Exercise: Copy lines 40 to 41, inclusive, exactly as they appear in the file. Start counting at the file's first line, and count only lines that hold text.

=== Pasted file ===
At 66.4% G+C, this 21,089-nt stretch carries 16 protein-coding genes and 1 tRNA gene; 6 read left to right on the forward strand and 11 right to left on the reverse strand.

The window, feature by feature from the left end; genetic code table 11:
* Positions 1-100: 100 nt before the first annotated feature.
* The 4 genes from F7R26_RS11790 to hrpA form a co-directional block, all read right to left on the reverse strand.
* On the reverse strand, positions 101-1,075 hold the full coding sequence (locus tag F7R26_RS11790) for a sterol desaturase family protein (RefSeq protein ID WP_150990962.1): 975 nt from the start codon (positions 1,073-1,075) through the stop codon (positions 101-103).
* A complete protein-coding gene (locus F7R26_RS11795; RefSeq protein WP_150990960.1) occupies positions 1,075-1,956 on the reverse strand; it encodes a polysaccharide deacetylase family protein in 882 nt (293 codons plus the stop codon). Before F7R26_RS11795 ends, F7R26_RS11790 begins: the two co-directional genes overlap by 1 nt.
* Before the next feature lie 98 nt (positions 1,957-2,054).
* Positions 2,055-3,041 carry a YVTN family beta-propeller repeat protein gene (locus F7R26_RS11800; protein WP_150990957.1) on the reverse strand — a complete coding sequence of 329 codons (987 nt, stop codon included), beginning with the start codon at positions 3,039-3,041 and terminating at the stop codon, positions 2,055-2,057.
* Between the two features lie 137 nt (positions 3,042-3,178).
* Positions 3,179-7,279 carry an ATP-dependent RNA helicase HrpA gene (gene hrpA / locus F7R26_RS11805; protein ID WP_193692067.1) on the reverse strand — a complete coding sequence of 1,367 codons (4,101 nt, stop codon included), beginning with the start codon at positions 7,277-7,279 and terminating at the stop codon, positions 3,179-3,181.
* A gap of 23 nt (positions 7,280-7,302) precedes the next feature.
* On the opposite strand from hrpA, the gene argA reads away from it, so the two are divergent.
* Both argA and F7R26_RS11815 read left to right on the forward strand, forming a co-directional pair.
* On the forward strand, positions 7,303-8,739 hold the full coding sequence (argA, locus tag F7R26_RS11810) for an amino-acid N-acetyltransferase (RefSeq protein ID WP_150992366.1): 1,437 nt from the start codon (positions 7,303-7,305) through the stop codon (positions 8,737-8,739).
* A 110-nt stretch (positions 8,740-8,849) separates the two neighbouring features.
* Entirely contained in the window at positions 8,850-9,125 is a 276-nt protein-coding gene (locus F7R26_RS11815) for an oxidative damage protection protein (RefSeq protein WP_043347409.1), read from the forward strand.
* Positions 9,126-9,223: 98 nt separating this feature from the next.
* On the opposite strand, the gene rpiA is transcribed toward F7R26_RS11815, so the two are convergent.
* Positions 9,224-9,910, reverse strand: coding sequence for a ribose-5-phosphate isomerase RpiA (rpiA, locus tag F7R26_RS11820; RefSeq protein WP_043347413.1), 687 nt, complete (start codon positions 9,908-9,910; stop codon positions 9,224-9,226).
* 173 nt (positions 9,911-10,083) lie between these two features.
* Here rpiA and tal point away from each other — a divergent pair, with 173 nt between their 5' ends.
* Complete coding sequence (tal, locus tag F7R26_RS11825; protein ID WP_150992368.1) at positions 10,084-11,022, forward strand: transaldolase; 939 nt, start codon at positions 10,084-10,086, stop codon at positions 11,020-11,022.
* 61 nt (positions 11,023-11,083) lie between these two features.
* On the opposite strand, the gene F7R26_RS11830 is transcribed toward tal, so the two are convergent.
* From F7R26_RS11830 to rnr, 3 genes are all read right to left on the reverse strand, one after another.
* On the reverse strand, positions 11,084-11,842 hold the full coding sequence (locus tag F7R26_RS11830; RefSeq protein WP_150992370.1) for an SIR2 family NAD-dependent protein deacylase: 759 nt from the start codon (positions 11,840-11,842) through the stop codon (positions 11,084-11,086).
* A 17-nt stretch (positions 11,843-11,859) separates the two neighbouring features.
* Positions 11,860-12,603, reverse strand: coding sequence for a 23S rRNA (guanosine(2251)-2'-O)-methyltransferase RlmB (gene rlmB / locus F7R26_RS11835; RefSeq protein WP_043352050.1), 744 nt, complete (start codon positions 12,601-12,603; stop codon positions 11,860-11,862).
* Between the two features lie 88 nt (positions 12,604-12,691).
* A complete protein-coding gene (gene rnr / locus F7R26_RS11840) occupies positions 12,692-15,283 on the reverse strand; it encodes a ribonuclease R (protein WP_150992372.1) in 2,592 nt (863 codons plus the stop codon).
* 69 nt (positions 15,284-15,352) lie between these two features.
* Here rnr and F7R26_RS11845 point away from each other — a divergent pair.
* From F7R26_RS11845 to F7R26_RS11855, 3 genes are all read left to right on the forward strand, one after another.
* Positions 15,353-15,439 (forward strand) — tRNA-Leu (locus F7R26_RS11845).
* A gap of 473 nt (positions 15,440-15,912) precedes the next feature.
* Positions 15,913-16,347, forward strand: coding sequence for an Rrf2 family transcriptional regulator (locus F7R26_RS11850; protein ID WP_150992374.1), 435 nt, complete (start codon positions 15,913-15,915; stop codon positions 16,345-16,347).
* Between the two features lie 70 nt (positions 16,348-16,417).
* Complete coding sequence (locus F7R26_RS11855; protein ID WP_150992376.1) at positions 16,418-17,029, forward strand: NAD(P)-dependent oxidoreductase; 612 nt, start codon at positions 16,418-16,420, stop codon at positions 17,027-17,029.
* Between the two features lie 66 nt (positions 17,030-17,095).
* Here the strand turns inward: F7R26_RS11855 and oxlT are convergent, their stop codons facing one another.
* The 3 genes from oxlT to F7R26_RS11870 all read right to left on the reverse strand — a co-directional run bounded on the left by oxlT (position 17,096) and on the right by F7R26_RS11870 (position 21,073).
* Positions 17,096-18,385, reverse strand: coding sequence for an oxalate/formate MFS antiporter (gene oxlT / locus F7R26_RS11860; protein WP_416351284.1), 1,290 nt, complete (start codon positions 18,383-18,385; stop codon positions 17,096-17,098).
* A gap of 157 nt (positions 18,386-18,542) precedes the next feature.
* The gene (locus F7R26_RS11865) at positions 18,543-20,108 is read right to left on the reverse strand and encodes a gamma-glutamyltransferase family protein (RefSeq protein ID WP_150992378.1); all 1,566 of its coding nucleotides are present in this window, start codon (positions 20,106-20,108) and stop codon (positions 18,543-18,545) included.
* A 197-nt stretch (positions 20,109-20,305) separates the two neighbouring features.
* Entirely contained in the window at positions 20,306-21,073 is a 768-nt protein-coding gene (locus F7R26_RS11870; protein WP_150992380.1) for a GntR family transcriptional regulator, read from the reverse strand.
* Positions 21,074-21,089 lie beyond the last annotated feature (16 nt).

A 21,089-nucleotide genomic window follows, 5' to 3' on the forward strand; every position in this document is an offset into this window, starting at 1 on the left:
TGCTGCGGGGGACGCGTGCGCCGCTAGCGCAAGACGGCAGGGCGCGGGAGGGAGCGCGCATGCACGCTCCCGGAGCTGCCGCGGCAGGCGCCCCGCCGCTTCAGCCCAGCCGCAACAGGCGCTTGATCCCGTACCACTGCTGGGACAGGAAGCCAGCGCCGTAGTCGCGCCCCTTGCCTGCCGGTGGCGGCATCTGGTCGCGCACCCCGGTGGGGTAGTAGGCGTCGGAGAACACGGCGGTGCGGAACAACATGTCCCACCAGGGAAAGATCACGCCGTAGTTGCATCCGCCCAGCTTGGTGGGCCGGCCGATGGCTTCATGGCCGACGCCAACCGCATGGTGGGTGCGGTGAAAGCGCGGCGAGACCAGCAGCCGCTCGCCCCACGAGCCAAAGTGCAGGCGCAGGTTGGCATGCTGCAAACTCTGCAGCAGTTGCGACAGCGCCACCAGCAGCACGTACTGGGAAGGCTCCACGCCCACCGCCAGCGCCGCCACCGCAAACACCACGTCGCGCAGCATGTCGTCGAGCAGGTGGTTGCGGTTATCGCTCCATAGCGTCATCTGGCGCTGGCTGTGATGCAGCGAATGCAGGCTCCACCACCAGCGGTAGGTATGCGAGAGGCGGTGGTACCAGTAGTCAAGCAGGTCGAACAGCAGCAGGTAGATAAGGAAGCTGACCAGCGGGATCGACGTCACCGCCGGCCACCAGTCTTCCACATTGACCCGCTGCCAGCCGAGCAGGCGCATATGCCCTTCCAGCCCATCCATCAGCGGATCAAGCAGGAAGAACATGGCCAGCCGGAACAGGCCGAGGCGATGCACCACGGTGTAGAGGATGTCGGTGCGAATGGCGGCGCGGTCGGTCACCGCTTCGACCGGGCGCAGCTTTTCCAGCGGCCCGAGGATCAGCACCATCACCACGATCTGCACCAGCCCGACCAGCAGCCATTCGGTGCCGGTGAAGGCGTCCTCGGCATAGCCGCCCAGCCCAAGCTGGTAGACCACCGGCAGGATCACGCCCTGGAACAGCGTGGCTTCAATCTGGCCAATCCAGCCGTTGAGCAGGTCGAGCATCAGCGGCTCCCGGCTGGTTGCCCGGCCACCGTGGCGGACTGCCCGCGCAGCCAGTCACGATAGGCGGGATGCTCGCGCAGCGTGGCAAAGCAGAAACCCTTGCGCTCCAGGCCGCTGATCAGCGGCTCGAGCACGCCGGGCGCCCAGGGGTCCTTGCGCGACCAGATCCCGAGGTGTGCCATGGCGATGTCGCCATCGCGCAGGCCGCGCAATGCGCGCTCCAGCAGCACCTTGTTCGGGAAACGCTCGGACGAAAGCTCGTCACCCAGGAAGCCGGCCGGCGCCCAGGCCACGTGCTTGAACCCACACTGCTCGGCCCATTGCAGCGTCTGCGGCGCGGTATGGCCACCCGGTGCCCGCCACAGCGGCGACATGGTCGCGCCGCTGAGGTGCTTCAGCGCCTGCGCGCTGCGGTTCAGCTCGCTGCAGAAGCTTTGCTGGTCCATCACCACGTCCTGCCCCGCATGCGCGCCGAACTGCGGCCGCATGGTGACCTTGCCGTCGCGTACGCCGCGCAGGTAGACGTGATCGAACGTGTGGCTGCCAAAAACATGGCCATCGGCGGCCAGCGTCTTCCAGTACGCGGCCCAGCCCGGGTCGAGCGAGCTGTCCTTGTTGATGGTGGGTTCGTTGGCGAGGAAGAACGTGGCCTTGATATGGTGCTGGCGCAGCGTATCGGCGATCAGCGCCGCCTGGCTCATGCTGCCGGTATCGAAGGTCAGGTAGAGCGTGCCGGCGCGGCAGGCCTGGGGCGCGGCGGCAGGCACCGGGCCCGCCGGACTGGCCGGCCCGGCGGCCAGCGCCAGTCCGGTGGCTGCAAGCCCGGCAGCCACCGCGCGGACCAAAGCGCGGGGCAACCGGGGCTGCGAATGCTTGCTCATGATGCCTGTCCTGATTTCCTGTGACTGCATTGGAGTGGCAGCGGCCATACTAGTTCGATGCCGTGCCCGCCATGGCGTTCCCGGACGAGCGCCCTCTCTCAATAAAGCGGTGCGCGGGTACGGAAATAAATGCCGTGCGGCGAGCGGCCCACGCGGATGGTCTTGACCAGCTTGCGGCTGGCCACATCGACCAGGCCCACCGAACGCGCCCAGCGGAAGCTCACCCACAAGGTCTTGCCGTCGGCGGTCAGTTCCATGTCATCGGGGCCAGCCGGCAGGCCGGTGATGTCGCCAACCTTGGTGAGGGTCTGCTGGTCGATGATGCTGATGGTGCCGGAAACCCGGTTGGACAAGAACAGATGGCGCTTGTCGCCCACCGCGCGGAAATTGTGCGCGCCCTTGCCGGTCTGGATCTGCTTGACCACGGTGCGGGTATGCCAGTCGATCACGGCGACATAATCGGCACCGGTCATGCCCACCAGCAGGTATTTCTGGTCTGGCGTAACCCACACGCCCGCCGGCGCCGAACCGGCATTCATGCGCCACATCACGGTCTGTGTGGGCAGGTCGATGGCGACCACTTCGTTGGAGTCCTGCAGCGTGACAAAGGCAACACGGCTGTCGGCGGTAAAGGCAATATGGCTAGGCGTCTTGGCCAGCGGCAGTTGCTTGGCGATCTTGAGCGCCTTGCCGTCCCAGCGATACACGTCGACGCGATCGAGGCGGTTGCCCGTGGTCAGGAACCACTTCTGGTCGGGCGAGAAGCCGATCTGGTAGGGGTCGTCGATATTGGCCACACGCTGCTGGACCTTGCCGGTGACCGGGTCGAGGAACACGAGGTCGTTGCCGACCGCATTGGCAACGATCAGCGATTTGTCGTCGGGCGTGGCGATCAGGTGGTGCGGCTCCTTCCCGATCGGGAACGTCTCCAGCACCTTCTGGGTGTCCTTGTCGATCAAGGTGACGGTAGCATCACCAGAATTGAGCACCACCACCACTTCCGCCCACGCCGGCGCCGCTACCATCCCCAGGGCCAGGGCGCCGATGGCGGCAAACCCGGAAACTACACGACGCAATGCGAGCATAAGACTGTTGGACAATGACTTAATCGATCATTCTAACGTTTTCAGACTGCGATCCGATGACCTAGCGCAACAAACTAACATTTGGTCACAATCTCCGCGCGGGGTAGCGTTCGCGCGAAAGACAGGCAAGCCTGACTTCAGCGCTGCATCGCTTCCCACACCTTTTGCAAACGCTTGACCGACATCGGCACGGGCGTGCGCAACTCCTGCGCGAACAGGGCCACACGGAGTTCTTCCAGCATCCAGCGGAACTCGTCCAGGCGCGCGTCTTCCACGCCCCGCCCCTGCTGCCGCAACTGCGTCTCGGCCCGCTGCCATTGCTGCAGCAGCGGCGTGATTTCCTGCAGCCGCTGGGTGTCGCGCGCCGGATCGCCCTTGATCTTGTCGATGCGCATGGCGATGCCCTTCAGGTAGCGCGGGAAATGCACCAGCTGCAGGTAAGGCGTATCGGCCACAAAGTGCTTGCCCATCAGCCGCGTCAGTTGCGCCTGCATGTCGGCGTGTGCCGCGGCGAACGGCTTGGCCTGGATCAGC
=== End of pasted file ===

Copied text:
* Here the strand turns inward: F7R26_RS11855 and oxlT are convergent, their stop codons facing one another.
* The 3 genes from oxlT to F7R26_RS11870 all read right to left on the reverse strand — a co-directional run bounded on the left by oxlT (position 17,096) and on the right by F7R26_RS11870 (position 21,073).